The rise of smart technology in business
With the launch of the Apple iPhone in 2007 came a new appetite for connectivity. In the 12 years since, consumers have developed an insatiable desire to stay connected 24/7 with the average smartphone user today interacting with their device — taps, types, swipes and clicks — nearly 3,000 times a day.
But this digital dependency has created a problem: thousands of interactions with our devices and multiple apps running simultaneously is draining power. It’s for this reason that two-thirds of smartphone users run out of battery before 5pm.
That 5pm battery anxiety should soon be a thing of the past. With one billion devices with wireless charging capabilities predicted to be in circulation by 2020, it’s safe to say that wireless power provision is going to skyrocket. By deploying smart wireless charging and other smart technology at scale, businesses can not only satisfy their app-thirsty employees, but they can create a more engaged, productive and efficient workforce.
Smart technology — devices which talk to each other in real-time and make data-based predictions — is creating a seamless digital experience in our homes, and as the workplace becomes more domestic, employees demand the same levels of connectivity.
With the rise of flexible working, office spaces are transforming and employees are shunning the traditional confines of their desks — opting to move freely from desk to meeting room to breakout area. The rise of the third place — social spaces that bridge the gap between the traditional home and work environments — highlights that this preference for fluid, co-working space is here to stay. A recent report found that 71% of workers described feeling more creative since joining a co-working space, and 62% said their work had improved.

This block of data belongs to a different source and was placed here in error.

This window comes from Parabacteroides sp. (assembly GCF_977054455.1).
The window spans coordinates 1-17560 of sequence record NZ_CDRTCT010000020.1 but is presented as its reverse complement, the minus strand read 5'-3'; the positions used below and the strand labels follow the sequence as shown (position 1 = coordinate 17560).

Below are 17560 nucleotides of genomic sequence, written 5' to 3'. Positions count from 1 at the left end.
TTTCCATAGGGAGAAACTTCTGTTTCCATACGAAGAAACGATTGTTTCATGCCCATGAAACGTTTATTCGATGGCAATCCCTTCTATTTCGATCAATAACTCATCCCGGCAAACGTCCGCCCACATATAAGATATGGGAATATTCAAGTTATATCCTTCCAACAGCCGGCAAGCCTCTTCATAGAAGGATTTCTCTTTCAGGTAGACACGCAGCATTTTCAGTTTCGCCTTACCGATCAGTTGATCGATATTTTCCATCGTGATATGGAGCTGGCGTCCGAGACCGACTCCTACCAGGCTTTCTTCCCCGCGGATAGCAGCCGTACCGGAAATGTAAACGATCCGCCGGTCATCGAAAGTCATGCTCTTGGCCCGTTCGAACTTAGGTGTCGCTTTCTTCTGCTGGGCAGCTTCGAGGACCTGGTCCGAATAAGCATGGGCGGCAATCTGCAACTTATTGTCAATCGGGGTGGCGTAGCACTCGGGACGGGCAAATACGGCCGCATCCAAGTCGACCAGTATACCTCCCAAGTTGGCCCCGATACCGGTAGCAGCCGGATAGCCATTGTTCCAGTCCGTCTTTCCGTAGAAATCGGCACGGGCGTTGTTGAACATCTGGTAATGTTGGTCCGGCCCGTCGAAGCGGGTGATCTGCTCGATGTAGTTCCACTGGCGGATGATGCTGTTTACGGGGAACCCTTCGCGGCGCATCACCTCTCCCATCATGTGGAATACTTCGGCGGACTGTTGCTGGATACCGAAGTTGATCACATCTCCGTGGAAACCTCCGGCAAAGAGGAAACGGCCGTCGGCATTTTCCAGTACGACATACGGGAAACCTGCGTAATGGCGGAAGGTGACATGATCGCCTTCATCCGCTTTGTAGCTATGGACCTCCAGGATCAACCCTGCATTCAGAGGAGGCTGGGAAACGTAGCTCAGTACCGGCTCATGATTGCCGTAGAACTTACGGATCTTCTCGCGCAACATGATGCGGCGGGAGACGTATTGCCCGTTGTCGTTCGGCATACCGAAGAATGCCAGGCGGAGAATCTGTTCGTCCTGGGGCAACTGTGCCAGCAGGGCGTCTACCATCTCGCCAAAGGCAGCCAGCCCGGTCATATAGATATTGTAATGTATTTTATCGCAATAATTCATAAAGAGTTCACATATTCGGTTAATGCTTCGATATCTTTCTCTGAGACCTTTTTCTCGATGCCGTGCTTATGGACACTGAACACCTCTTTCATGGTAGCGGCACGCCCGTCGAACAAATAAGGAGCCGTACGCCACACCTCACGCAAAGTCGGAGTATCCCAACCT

Because of this on-the-move culture, employees are snacking on power to stay connected — but sustaining this access to power can be a pain point. To accommodate this demand there is an opportunity for employers to make power — the critical foundation to connectivity — as convenient and accessible as possible in as many spaces as possible.
By embracing smart technology such as wireless power, employers also see a spike in employee engagement and staff retention. Traditionally engagement was boosted through benefits and perks such as company cars, but today’s workforce have different priorities — they simply want to work in an environment where they feel valued and stimulated. Smart workplaces that can predict employees’ every need can engender loyalty and mean that employees feel personally and virtually connected to the business.
Smart wireless charging drives engagement by acting as a trigger point for seamless and personalised experiences like meeting booking, hot-desk check-in which automatically enables facilities and will kick-start a meeting, conference call or work session without the need to manually login and load apps.
Such smart technology will not only help employers to retain talent, but will also help with recruitment. Studies show that over 87% of employees who don’t feel engaged at work are looking for a job elsewhere, and businesses can take advantage of smart technology to make their environments more attractive to potential employees.